The press coverage described below comes from 14th May 2015, the day on which the Review published their most important report to date, Securing New Drugs for Future Generations: The pipeline of antibiotics. Publication of the report garnered widespread coverage, including the news items documented here. This is by no means an exhaustive list, but reflects the kinds of issues raised across the day (programmes are listed here in chronological order).
This file is actually a splice of two sections from the programme; a prefilmed package in which Fergus Walsh (1:50) gives background to the situation and includes an interview a woman who is immunocompromised following transplant surgery and therefore reliant on effective antimicrobials. The second part is one of the many interviews conducted with Jim O’Neill over the course of the day. He emphasises that this is a global problem, needing a global solution and that China may play a crucial role in their forthcoming role as chair of the G20. I was struck by his use of the notion of “enlightened self-interest” as a motivator for the pharma industry to become re-engaged in antimicrobial production. Continue reading
Research led by Roy Kishony uses a “morbidostat” to deliberately develop antibiotic resistant bacteria
Broadcaster: BBC 2
Review by Josh Sutton
Antibiotic resistance in bacteria is currently one of the largest problems facing modern medicine. The rise in cases of multiple drug resistance tuberculosis (MDR-TB) and methicillin-resistant Staphylococcus aureus (MRSA) are only the best-known examples of a wider issue. In this Horizon documentary from 2012, the increasing threat of antibiotic resistance is covered, as well as reflections on the new treatments and drugs that scientists are developing to combat the growing resistance threat.
The importance of antibiotic resistance is immediately highlighted in the programme, with the story of a soldier put into a critical condition after his legs were blown off. His perilous state was actually due to an infection with antibiotic-resistant bacteria he went on to develop: MRSA, Pseudomonas aeruginosa and Acinetobacter baumannii. This infection could only be treated with antibiotics of last resort, which were toxic to both the bacteria and the soldier himself. Continue reading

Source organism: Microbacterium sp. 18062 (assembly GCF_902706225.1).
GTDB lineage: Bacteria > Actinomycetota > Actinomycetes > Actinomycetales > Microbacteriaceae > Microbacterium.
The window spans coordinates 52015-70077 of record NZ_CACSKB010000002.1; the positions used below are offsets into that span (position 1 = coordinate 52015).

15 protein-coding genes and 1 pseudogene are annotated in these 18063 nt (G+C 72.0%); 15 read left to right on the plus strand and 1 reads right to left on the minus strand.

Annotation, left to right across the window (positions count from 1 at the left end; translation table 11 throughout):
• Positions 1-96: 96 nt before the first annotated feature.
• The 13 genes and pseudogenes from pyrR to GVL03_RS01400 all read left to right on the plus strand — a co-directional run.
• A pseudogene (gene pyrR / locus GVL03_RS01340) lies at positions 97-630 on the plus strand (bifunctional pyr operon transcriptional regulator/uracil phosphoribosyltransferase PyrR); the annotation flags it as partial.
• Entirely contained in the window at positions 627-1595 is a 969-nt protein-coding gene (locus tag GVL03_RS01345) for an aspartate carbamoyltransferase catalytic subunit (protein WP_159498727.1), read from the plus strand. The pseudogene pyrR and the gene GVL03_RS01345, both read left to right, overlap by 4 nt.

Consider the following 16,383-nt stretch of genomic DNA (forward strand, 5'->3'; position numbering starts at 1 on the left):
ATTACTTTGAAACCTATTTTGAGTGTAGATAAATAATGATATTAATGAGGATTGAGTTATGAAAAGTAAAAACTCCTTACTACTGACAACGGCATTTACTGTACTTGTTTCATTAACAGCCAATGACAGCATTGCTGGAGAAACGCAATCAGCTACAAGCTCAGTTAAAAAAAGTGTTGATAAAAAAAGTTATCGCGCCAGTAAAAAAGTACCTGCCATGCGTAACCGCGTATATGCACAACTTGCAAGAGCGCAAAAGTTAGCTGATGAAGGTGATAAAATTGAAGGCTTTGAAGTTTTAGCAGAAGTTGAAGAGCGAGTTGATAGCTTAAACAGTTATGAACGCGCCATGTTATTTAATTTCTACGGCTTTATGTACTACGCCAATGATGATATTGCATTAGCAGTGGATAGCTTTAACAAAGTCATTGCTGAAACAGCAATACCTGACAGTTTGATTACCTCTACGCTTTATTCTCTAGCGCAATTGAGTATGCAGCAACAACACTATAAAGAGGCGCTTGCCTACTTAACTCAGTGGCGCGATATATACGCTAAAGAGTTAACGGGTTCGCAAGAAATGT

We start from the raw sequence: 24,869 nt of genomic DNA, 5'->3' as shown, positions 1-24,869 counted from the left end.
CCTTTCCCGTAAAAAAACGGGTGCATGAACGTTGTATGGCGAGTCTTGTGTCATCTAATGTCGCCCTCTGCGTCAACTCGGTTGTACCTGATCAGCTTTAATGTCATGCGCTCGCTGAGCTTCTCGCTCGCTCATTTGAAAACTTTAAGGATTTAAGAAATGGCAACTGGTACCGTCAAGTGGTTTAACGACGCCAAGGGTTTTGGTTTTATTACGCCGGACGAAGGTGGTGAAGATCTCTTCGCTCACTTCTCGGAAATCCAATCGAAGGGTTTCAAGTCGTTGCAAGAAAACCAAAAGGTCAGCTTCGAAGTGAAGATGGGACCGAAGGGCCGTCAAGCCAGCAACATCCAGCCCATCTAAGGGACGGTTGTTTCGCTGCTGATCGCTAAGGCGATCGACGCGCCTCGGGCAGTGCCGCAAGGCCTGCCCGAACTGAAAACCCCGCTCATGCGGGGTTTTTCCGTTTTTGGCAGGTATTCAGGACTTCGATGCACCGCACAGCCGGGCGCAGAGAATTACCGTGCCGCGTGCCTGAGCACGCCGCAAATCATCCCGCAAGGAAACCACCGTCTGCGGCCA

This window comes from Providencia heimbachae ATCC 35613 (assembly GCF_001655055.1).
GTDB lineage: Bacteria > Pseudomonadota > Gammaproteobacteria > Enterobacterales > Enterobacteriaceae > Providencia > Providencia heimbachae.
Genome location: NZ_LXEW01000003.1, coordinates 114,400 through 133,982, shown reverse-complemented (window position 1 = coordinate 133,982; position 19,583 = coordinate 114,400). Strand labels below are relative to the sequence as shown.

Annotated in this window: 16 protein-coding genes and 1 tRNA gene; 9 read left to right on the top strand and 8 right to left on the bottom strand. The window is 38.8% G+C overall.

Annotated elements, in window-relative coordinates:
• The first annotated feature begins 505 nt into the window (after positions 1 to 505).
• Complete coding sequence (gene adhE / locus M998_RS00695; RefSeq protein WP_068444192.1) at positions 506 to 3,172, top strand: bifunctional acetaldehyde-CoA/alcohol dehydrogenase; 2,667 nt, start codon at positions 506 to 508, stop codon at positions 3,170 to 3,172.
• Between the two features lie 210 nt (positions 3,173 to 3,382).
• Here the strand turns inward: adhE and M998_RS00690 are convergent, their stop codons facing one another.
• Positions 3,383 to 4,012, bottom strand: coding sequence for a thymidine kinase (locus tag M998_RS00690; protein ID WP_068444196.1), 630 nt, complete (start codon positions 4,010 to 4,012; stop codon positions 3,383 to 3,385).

Edward Jenner made a crucial breakthrough in developing vaccination, though his experiment was unethical by modern standards
Broadcaster: BBC 1
The role of Edward Jenner in developing vaccination has been told many times on TV. This 6.5 minute clip from a Countryfile “Heroes of farming” special visits Jenner’s house in Gloucestershire to tell the famous story. Drawing on the wisdom of local dairymaids, Jenner took pustules from people infected with cowpox and deliberately introduced material from the pustules into local children. This work would not get through an ethical review today!
Anita Rana then brings the story of vaccination up to date by visiting the Pirbright Institute, where a new vaccine against Foot and Mouth Disease (FMD) is being developed. A vaccine against FMD already exists, but the production involves use of the live virus, with inherent risks. The new vaccine retains the protective element without the infective.
Hayley Francies from the Sanger explains to Channel 4 reporter Tom Clark how the organoids are a more realistic tool for cancer research than typical monolayer cells
Broadcaster: Channel 4
This 3.2 minute clip from Channel 4 looks at the use of organoids. Scientists at the Wellcome Trust Sanger Institute have, for the first time, grown tumours from 20 different colon cancer patients using matrigel to encourage the cells to form 3D “miniorgans” rather than growing in a monolayer as is more typical for cultured cells. Each organoid is different, reflecting the genetic errors in the donor, effectively a copy of the individual patients cancer grown in the lab. As a result a collection of tissues suitable for screening of existing and new drugs have been generated which may help both to select the most suitable drug for a given patient but also to improve our understanding of the cancers.
Ella Parry died after buying 2,4-DNP on the internet
Broadcaster: ITV 1
Genre: News, Factual
This 5 minute piece from the ITV news describes the tragic death of a student. Eloise Parry took slimming pills she had bought on the internet. Unfortunately the tablets in question contained 2,4-dinitrophenol (sometimes called “DNP”). DNP is a mitochondrial uncoupler; it is capable of inhibiting mitochondrial ATP synthesis without inhibiting any specific factor within the electron transport chain (ETC). It appear to do so by binding protons directly and, due to it being lipid soluble, simply carries them across the membrane, causing collapse of the proton motive force.
DNP was investigated as a slimming pill in the 1930s, but was banned for human consumption for exactly the reasons highlighted by this tragedy. Sadly Eloise’s death is not an isolated event; there have been previous UK deaths linked to DNP in the recent past (see this NHS Choices article for details).
As well as serving as a warning to students who might be tempted to try these pills, this incident might also fit illustrate the importance of maintaining the PMF in the context of a biochemistry lecture on mitochondria and the ETC. For more details see these pages at Rice University on mitochondrial poisons and this Wikipedia entry.
There is also a two minute BBC News version of this story (this link) and a second, longer interview with Eloise’s mum on the Victoria Derbyshire show via this link.
The story also received further coverage at the time of the inquest into Eloise’s death (see this clip)